• Japan tends to hire people right out of college. Although something with a business or software engineering focus may be sought for certain types of positions within the company, there are not yet videogame-specific degrees forming any considerable part of the Japanese videogame industry.
  • Japanese companies tend to keep employees for most of their working life. This is done partly as a means of preserving company secrets, partly as a protection of valuable employee relationships, and partly because the culture regards leaving employees as betrayers.
  • In Japanese companies, there may be many workers at any given time sitting around not contributing on a given project or during a given phase – but it’s understood and respected by their peers that those people have given more of themselves in some other projects, and will likely find their way back into future project involvement when the time is right. This is in stark contrast to the frequent turnover in American videogame development companies, where employees often get restless or employers often change direction sharply every couple of years.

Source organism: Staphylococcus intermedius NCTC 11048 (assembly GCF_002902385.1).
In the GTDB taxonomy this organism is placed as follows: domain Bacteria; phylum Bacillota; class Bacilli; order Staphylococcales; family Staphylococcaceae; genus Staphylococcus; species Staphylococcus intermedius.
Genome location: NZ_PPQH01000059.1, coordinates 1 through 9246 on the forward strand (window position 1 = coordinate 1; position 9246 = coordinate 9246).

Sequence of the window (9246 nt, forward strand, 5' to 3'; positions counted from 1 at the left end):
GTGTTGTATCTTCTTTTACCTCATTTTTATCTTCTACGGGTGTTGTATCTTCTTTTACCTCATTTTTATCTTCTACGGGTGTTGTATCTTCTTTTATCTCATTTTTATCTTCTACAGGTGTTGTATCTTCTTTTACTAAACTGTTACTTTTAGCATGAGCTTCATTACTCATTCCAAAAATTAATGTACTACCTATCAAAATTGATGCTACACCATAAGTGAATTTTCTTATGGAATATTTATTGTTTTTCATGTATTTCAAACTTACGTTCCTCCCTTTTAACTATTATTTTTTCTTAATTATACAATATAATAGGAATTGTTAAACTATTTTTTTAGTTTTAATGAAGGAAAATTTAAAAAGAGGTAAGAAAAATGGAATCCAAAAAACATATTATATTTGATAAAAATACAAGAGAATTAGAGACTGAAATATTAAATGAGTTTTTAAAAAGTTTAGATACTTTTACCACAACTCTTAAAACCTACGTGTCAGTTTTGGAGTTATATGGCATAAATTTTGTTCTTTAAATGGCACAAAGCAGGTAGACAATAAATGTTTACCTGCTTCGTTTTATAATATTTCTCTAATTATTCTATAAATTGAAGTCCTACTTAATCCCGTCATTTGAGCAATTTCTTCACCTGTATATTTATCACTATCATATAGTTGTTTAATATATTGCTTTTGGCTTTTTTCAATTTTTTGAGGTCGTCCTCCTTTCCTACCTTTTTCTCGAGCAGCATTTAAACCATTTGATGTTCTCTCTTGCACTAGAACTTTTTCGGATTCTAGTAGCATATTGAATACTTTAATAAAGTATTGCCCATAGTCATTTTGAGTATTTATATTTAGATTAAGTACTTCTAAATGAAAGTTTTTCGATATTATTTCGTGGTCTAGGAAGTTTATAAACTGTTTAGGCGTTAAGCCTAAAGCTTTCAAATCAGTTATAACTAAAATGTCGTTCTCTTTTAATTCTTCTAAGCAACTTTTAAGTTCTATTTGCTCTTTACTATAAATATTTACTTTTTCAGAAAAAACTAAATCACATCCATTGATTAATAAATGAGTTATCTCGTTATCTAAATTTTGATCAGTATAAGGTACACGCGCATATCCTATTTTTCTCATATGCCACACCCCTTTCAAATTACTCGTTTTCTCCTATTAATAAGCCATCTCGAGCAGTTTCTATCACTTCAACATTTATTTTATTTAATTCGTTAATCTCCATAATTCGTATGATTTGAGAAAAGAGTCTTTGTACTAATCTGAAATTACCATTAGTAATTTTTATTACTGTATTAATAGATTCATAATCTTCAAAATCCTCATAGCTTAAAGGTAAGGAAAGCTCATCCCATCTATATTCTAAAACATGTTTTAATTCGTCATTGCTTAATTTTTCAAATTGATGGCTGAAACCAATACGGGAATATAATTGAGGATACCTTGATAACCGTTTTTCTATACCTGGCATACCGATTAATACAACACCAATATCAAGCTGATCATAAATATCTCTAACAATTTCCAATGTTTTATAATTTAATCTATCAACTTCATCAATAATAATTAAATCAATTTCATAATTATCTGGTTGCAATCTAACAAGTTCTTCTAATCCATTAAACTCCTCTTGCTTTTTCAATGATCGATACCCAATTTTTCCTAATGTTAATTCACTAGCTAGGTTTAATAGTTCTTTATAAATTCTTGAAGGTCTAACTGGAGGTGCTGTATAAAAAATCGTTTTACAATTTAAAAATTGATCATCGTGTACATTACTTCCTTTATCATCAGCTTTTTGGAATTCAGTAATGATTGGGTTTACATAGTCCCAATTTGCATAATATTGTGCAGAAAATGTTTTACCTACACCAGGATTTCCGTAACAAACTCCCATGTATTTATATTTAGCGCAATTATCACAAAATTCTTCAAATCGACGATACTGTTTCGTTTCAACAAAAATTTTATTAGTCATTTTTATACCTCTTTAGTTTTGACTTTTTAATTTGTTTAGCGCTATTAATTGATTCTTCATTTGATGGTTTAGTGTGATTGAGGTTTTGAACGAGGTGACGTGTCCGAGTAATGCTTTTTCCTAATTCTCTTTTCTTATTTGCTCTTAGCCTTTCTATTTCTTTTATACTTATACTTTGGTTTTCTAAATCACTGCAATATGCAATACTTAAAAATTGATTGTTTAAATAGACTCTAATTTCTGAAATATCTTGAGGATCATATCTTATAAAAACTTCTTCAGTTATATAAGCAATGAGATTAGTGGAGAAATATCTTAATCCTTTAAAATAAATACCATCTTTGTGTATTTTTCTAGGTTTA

• There are few, if any, significant books or courses on videogame development in Japan yet. They’re likely to appear in the not-so-distant future, but due to the secrecy of business in Japanese companies they’re unlikely to reflect industry practices.
  • Nintendo is a particularly big question mark to everyone. Virtually no one that works first party there ever leaves. Nintendo is known for paying notably high salaries than many other studios.